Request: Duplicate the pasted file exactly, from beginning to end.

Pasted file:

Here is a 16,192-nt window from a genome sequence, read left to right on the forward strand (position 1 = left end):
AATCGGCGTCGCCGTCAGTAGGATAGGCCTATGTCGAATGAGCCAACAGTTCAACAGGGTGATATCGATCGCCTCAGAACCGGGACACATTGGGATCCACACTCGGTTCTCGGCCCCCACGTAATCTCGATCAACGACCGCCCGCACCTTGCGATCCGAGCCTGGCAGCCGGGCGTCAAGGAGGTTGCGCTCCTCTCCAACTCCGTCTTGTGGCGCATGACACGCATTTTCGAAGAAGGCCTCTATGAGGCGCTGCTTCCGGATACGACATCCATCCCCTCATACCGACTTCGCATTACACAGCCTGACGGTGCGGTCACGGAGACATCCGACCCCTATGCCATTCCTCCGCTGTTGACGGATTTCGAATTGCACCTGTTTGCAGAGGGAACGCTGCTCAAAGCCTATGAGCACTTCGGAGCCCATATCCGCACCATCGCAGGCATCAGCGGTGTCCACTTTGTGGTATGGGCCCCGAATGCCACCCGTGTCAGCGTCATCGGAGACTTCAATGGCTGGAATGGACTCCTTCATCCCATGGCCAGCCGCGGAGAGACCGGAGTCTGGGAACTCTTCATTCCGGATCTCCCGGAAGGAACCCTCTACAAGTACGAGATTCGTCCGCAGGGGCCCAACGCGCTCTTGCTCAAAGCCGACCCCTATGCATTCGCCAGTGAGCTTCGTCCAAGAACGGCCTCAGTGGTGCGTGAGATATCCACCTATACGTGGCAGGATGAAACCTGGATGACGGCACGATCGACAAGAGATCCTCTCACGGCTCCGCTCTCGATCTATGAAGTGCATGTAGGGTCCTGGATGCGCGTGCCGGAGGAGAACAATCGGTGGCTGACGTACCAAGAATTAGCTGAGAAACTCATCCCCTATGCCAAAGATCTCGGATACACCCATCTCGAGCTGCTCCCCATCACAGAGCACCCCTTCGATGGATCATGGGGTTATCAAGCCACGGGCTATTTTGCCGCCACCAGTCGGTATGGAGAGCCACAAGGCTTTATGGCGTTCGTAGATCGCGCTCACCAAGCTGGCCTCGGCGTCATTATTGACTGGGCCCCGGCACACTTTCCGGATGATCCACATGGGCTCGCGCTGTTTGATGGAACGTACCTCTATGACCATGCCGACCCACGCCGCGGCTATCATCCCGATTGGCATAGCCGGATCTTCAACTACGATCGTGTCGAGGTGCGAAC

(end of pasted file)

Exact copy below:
Here is a 16,192-nt window from a genome sequence, read left to right on the forward strand (position 1 = left end):
AATCGGCGTCGCCGTCAGTAGGATAGGCCTATGTCGAATGAGCCAACAGTTCAACAGGGTGATATCGATCGCCTCAGAACCGGGACACATTGGGATCCACACTCGGTTCTCGGCCCCCACGTAATCTCGATCAACGACCGCCCGCACCTTGCGATCCGAGCCTGGCAGCCGGGCGTCAAGGAGGTTGCGCTCCTCTCCAACTCCGTCTTGTGGCGCATGACACGCATTTTCGAAGAAGGCCTCTATGAGGCGCTGCTTCCGGATACGACATCCATCCCCTCATACCGACTTCGCATTACACAGCCTGACGGTGCGGTCACGGAGACATCCGACCCCTATGCCATTCCTCCGCTGTTGACGGATTTCGAATTGCACCTGTTTGCAGAGGGAACGCTGCTCAAAGCCTATGAGCACTTCGGAGCCCATATCCGCACCATCGCAGGCATCAGCGGTGTCCACTTTGTGGTATGGGCCCCGAATGCCACCCGTGTCAGCGTCATCGGAGACTTCAATGGCTGGAATGGACTCCTTCATCCCATGGCCAGCCGCGGAGAGACCGGAGTCTGGGAACTCTTCATTCCGGATCTCCCGGAAGGAACCCTCTACAAGTACGAGATTCGTCCGCAGGGGCCCAACGCGCTCTTGCTCAAAGCCGACCCCTATGCATTCGCCAGTGAGCTTCGTCCAAGAACGGCCTCAGTGGTGCGTGAGATATCCACCTATACGTGGCAGGATGAAACCTGGATGACGGCACGATCGACAAGAGATCCTCTCACGGCTCCGCTCTCGATCTATGAAGTGCATGTAGGGTCCTGGATGCGCGTGCCGGAGGAGAACAATCGGTGGCTGACGTACCAAGAATTAGCTGAGAAACTCATCCCCTATGCCAAAGATCTCGGATACACCCATCTCGAGCTGCTCCCCATCACAGAGCACCCCTTCGATGGATCATGGGGTTATCAAGCCACGGGCTATTTTGCCGCCACCAGTCGGTATGGAGAGCCACAAGGCTTTATGGCGTTCGTAGATCGCGCTCACCAAGCTGGCCTCGGCGTCATTATTGACTGGGCCCCGGCACACTTTCCGGATGATCCACATGGGCTCGCGCTGTTTGATGGAACGTACCTCTATGACCATGCCGACCCACGCCGCGGCTATCATCCCGATTGGCATAGCCGGATCTTCAACTACGATCGTGTCGAGGTGCGAAC